12. JimmyM

    JimmyM Supporting Member

    Apr 11, 2005
    Apopka, FL
    Endorsing: Ampeg Amps, EMG Pickups
    I got what you said there, but I don't know that everyone did. The E scale isn't the same exact notes as the A scale, but it's constructed the same with all the same intervals.
  13. JTE


    Mar 12, 2008
    Central Illinois, USA
    Yeah it's easy when you know it, but it seems counterintuitive when you're learning. The book the OP's using probably shows him how to finger the diatonic major scale in a couple of positions for each of the keys it shows. But that's just mechanics. The key point about learning scales is that they're tools for making music, but they're not music.

    So grasping the concept that E F# G# A B C# D# is the same thing as A B C# D E F# G# because of the under-lying construction of W W H W W W H is what's important, not being able to execute the major scale over two octaves by rote.

    It's simply more important to be able to HEAR the next note of the scale before you play it at 60 BPM than to be able to execute playing it flawlessly at 120 BPM. Otherwise the beginner is going to be in a position of knowing a bunch of scale and not knowing why he learned them nor how to use them. So he could easily become one of those "don't need all that theory crap to just rock awn" guys.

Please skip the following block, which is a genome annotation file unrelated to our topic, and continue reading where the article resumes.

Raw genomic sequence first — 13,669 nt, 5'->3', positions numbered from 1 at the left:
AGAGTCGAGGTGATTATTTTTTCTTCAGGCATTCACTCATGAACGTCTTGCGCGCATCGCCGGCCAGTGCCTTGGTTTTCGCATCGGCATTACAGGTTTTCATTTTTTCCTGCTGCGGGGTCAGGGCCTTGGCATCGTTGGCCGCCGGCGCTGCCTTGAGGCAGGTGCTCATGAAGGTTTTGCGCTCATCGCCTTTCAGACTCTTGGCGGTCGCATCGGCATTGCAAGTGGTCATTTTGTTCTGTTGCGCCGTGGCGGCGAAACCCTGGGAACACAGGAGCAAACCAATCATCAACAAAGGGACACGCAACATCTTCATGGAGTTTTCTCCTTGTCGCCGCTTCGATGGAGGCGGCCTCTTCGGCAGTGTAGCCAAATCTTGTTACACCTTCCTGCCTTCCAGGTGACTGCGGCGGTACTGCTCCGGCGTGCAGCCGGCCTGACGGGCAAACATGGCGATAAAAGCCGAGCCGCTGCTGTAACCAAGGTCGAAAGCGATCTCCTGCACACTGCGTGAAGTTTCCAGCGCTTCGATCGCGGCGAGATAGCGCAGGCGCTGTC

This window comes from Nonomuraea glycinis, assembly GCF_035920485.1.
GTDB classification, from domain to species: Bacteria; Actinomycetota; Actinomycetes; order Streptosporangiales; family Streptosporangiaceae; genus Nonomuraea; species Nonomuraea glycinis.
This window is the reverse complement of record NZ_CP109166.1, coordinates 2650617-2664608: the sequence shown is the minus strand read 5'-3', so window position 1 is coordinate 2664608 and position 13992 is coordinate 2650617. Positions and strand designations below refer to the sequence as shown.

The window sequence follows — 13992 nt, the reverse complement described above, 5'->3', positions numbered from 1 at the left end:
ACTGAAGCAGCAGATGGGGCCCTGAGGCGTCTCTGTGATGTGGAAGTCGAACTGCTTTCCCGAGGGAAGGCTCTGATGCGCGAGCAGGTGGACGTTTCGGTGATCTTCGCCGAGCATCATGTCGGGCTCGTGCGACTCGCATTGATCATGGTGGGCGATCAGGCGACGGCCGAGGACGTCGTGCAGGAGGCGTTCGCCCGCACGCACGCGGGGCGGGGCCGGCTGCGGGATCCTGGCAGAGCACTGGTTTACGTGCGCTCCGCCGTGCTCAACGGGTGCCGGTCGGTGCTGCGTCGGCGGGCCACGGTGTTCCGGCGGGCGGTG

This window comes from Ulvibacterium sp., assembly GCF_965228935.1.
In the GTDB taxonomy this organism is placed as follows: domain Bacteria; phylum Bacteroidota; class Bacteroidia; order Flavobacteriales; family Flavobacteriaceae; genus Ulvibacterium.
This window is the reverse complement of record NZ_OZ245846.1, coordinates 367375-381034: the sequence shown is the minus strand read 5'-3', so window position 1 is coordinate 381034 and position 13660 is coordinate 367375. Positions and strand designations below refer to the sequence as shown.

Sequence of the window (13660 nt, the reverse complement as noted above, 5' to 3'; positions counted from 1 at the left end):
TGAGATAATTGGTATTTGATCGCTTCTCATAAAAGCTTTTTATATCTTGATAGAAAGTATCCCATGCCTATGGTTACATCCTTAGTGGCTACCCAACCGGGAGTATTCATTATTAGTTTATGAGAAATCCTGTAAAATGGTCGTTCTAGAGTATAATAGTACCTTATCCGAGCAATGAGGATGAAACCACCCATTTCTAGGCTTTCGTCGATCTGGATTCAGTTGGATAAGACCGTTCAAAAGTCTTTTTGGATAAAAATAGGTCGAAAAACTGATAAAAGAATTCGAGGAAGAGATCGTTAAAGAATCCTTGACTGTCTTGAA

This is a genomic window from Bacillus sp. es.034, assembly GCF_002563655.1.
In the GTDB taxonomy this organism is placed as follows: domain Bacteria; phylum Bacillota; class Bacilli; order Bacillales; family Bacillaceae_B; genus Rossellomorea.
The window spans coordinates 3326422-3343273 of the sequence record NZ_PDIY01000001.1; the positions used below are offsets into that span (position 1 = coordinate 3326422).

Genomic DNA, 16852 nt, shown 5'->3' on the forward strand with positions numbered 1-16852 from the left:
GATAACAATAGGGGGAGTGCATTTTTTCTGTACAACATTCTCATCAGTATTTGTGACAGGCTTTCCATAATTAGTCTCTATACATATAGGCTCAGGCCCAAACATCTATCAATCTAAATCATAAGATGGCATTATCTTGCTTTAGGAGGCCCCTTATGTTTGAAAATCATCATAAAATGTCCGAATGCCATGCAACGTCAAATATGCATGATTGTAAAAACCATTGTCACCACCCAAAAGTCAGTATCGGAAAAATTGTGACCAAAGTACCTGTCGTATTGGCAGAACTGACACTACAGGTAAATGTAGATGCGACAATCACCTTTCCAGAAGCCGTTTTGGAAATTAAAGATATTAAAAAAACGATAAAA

14. hharda9791


    Oct 28, 2012
    I am working at it. So the most important thing is to beable to play it clean and most importantly to hear that next note. Meaning not to just play it mechanically but to know it by sound. To hear the relationship.
  15. MalcolmAmos

    MalcolmAmos Supporting Member

    Yes, here is what you do with those scale notes.

  16. You got it!

    Did you listen to the "Sound of Music" link I posted above yet? It really is super-catchy; once you get it in your head, you will never ever forget the notes of the major scale ever again. ;)
  17. hharda9791


    Oct 28, 2012
    Thanks this input has been great. Especially for the info leading to the Scott bass lessons.
  18. +1 To this, I would also agree with learning the major scale first, in this way when you start learning other scales you will have a foundation to work from, to see how the new scales vary and what types of chords are created from them.

    Your O.P. has generated really good answers of what needs to be be worked on. Something I have found really useful knowing is this;


    The above diagram is the basic shape of a G major scale, the numbers refer to fingers, this box shape as you have practiced can be moved around to play in different keys. The diagram bellow shows the scale positions.


    when practicing this shape try learn each scale position relative to the root note so that you can move to any of them without looking at the neck, when your middle finger is on the root, then the 3rd and 6th are under the index finger moving across the strings, 2nd, 5th and 8th (octave) are under the pinky moving across, the major 7th is under the ring finger and 4th under the middle finger on the next string.
    practice this until you can move to any interval from the root and back, then practice moving between intervals like 3rd to 5th, 6th to 2nd, 5th to 7th, say the names as you practice them until you can put your middle finger on a root note and move to any interval or between intervals of that scale without looking at the neck.